|Received:||7/14/2006 1:09:17 PM|
|Subject:||Business Opportunity Rule|
|Title:||Notice of Proposed Rulemaking|
|CFR Citation:||16 CFR Part 437|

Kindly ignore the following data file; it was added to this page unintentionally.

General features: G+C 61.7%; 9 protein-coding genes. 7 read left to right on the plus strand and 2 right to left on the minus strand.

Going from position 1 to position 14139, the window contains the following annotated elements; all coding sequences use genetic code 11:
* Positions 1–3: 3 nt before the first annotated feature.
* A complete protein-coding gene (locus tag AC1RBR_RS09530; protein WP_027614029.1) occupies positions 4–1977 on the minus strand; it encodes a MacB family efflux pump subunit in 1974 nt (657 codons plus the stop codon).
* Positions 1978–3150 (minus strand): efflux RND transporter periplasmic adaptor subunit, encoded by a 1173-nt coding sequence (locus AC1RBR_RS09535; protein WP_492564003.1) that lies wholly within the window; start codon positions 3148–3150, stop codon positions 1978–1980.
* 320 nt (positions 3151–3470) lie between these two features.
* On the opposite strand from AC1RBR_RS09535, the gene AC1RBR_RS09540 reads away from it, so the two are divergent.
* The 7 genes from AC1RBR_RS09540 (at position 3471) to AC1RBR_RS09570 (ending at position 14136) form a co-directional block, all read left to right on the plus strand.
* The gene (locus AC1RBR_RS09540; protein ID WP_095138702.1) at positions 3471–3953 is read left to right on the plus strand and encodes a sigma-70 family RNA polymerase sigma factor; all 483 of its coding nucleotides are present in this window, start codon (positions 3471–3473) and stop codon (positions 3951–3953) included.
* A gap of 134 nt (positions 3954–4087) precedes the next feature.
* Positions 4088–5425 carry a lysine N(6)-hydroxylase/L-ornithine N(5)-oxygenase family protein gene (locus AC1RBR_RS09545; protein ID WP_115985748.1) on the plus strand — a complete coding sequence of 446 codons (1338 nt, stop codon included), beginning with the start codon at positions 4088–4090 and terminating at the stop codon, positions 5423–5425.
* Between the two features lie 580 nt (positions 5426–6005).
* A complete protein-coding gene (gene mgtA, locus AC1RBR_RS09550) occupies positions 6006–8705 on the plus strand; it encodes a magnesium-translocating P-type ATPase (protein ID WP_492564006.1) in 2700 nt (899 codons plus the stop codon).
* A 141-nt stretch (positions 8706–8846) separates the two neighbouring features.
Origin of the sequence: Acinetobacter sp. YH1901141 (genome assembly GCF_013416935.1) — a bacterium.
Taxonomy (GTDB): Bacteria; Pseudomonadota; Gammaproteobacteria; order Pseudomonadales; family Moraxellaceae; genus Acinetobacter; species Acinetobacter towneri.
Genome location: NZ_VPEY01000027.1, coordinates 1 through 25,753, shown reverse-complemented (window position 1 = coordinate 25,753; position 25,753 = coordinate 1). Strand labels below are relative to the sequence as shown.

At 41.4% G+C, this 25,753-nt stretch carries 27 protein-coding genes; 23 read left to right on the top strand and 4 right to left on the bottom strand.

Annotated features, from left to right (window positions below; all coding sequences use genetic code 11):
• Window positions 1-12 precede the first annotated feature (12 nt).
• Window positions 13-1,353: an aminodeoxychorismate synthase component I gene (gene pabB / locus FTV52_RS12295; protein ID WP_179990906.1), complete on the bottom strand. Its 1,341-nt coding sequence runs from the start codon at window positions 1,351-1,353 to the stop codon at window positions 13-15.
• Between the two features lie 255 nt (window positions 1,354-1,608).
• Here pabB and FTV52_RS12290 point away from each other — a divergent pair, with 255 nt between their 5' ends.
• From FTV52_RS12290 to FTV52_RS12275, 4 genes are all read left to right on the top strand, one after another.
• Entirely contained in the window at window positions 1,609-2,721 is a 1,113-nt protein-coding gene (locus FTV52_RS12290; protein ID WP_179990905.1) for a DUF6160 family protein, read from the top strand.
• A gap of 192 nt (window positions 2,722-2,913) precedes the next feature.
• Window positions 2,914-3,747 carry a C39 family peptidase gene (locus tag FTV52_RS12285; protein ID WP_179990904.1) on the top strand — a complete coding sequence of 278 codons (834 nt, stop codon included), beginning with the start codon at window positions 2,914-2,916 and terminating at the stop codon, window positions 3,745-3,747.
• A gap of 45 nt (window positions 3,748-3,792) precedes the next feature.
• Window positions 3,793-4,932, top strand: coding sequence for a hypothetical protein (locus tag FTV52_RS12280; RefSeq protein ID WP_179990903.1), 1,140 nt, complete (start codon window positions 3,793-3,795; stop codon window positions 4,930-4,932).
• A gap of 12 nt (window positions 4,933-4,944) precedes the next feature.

Comments:I have been a distributor for 28 years. I left my job as an attorney after 4.5 years and have lived off this business income since Sept 0f 1982. When I saw the plan I was cautioned to make a premature decision. Give it a week, go over the material provided, and then make a decision. I was assured that if I changed my mind, a full refund was available. That is still the policy. I offer a money back, satisfaction guarantee on all products sold. I can count the refunds in 28 years on one hand. This company has always gone above and beyond the call to stand behind the products and any claims related to products. I got a refund on a Christmas tree one February after I made an off-hand remark to an order taker about cutting off the bottom of the tree to elliminate a slight bend. Often, when a product has arrived damaged in shipping a refund or replacement is sent without need to return the damaged item. That is service. With the advent of the internet, information about this company, both true and false, is abundant. I refer those who need to do some research to the U.S. Chamber, the Better Business Bureau, The Direct Sellers Association, and Dunn and Bradstreet. If that is not good enough for them, then I deem them too risk averse to be business owners and I leave them to others to coddle. The following are objectionable aspects of the proposed rule-making: 1] A seven day waiting period before signing up is contrary to public policy. There is no such waiting period in most places to buy a gun, a car, or an airline ticket, all presenting greater danger to the public. 2] The vast majority of new IBOs are brand new to business and are terrified of talking to people. A seven day wait would mean that many who would have discovered the joys of business ownership would have been frightened out of their decision by the nay sayers. Could there be any more efficient way to kill the greatest single incubator of entrepreneurial thinking for the largest company of its type in the US? 3] Since Quixtar offers a money back policy to any new IBO, they can change their minds after signing up. That is sufficient protection for the confused or fearful. 4] Offering a prospect a list of litigation and complaints when litigation and complaints are the exception by a long shot is over kill. It would make a lot more sense for the FTC simply to do their job and go after the handful of real crooks rather than create an undue burden for millions of honest IBOs. The enforcement of a provision like this would require a huge government bureaucracy. If you want such a large government presence in the market, create it to protect us from another Enron where there is real harm going on. Quit picking on the little guys and go after the bona fide bad guys. 5] The same applies to the requirement to provide references. See the above regarding "Enron"-magnitude issues. What references did "Kenny Boy" provide before he was allowed to advise his employees how to handle their investments? What references were provided by the Multi-level subcontractor scam of cleanup artists after Katrina where the people who really did the work were paid a fraction of what the big guys made off with while contributing no labor, resources or supervision? 6] Lastly, I suggest, before this is seen for what it is - a pretense at oversight - and it becomes another embarrassment when the real problems of protecting consumers are being ignored, that this idea be shelved. Thanks for the opportunity to comment on this issue. This has my means of making a living for decades. Make it easy to sue the bad guys and make it expensive to wrongly accuse the good guys.